by Joe Davis, Director of Ministry Operations, Alabama Rural Ministry
If we’re serious about practicing Jesus’ mission as mission with, our relationships with those we serve have to be at the center of all our ministry efforts. And not just any relationships, but real friendships. Developing these friendships is often harder than it seems, especially when serving with middle and high school students. Why?
Many reasons could be at play, but a fundamental reason is our desire for accomplishment that comes from seeing tangible, material results. If we’re not careful, this desire can replace friendship as the primary focus of our mission.
Middle and high school students are eager to serve and are full of energy to invest in others. They get excited about the possibility of building a new wheelchair ramp for a family, or reading, playing, and singing with children. As students encounter the struggle of families and kids living in poverty, they desperately want to make a difference. Seeing the possibilities of home repair or kids ministry come to fruition as they serve over the course of a week can fulfill students’ ache to help in some way. They want to say goodbye knowing—and seeing—that they’ve accomplished something.
This isn’t a bad thing!
But this desire for accomplishment can lead us astray if we allow it to dictate the way we serve. Our desire for accomplishment can cause us to work faster and prioritize efficiency. If we let this desire lead us, we’ll find ourselves spending more and more time “doing work” rather than taking breaks to build our friendships. Creating relationships takes time and is never “efficient,” especially when relationships are being made across boundaries of class, race, age, and culture. What’s more: if we let our desire for accomplishment run unchecked, we put ourselves at risk of believing that God’s mission depends on our efforts alone. This subtly moves us from “mission with” to “mission to” as we put ourselves in the place of God.
At Alabama Rural Ministry (ARM), we do everything we can to support our teams so they are empowered to complete critical home repairs for families and tangibly extend Christ’s love with kids. We want to accomplish visible results too! But we have to keep this desire in tension with Jesus’ call to be in loving relationships with those we serve. Sometimes we have to be OK with accomplishing a little less in tangible results so we have time to invest in getting to know others on a deeper level.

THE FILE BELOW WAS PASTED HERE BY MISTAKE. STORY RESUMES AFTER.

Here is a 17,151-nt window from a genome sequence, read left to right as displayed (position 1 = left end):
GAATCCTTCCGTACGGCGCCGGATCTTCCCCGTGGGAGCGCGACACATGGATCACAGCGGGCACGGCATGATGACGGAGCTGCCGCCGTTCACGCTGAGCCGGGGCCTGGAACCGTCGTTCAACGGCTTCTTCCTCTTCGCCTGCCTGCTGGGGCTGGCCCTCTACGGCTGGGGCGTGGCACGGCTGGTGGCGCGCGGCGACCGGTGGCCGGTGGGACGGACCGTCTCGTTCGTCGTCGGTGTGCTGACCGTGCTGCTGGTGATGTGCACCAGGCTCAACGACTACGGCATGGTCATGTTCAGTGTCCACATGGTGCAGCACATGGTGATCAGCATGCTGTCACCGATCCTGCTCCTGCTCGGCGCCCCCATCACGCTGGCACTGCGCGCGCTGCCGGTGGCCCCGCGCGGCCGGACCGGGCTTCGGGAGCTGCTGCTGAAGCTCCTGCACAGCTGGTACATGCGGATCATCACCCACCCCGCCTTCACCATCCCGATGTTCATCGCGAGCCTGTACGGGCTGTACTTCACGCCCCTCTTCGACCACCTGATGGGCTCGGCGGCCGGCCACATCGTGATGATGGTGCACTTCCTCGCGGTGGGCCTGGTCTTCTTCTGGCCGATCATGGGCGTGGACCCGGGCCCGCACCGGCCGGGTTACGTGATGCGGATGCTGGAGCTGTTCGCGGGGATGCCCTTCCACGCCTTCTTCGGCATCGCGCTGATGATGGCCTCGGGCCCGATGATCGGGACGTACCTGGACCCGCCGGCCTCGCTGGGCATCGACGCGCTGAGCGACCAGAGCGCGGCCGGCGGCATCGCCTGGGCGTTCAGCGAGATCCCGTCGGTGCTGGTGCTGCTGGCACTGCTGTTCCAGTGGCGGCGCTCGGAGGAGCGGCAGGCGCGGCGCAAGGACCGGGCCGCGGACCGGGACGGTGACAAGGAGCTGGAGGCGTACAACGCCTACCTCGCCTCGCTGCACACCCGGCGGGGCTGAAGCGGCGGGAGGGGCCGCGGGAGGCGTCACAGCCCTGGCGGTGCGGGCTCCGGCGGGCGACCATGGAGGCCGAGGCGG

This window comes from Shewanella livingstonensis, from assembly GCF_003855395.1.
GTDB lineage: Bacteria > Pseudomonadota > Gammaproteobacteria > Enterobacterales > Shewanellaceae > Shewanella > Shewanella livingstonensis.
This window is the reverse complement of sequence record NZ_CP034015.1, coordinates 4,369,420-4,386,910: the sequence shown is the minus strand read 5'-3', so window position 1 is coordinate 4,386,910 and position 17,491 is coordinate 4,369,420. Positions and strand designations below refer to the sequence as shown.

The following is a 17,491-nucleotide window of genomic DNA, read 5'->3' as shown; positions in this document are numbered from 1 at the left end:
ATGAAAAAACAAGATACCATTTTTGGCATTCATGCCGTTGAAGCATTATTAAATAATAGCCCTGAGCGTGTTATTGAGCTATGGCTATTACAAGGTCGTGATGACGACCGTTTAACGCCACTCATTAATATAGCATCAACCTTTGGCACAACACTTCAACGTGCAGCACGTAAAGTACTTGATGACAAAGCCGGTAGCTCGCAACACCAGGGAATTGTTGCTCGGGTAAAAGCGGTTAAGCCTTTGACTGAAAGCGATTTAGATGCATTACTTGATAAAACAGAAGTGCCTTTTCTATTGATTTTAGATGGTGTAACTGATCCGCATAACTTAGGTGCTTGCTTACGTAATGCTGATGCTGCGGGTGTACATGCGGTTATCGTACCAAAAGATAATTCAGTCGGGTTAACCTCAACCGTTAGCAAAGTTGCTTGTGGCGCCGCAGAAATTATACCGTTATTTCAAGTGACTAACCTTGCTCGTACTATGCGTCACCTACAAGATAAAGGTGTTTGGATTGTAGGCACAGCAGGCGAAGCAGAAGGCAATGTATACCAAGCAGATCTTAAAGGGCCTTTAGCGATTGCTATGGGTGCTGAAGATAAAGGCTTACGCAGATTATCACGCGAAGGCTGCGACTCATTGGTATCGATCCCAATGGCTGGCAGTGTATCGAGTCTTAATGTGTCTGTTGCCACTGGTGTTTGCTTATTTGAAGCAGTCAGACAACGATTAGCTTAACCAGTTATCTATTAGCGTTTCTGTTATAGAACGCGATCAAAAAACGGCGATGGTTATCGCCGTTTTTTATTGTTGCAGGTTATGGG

A helpful tool we use to do prioritize relational ministry is the BLESS acrostic. It goes like this:
“Mission with” is all about sharing in the BLESSing of God’s love together.
What are your thoughts on the BLESS approach? How might it help your students be on mission with those you serve? We’d love to hear your thoughts on social media or by emailing us at info [at] arm-al.org.
CYMT is excited about its newest endeavor, Theology Together. Theology Together educates both teenagers and youth workers as they engage in theological reflection, spiritual practice, vital service, and vocational discernment. The Theology Together process produces reflective action that is embedded in the fabric of youth ministry in all of its contexts. We believe strongly that youth are theologians and belong at the center of tough, life-changing dialogue around faith, relationships, and life. We place teenagers in the driver seat alongside their youth pastors and leaders, equipping each individual to think differently about youth ministry, to provoke a sense of awe and wonder: a WOW moment.
Youth theology is theology built upon the simple doctrinal principle of the priesthood of all believers, and takes that principle right down to its natural conclusion: that all believers, including youth, teens, adolescents, etc. are theologians. It is theology that values all youth as theologians. Here we will share with you how to engage with youth theology in your own ministry.
A few weeks ago, we shared the launch of Theology Together 2.0. Today, Dwight (the director of Theology Together) will be sharing with us one experience […]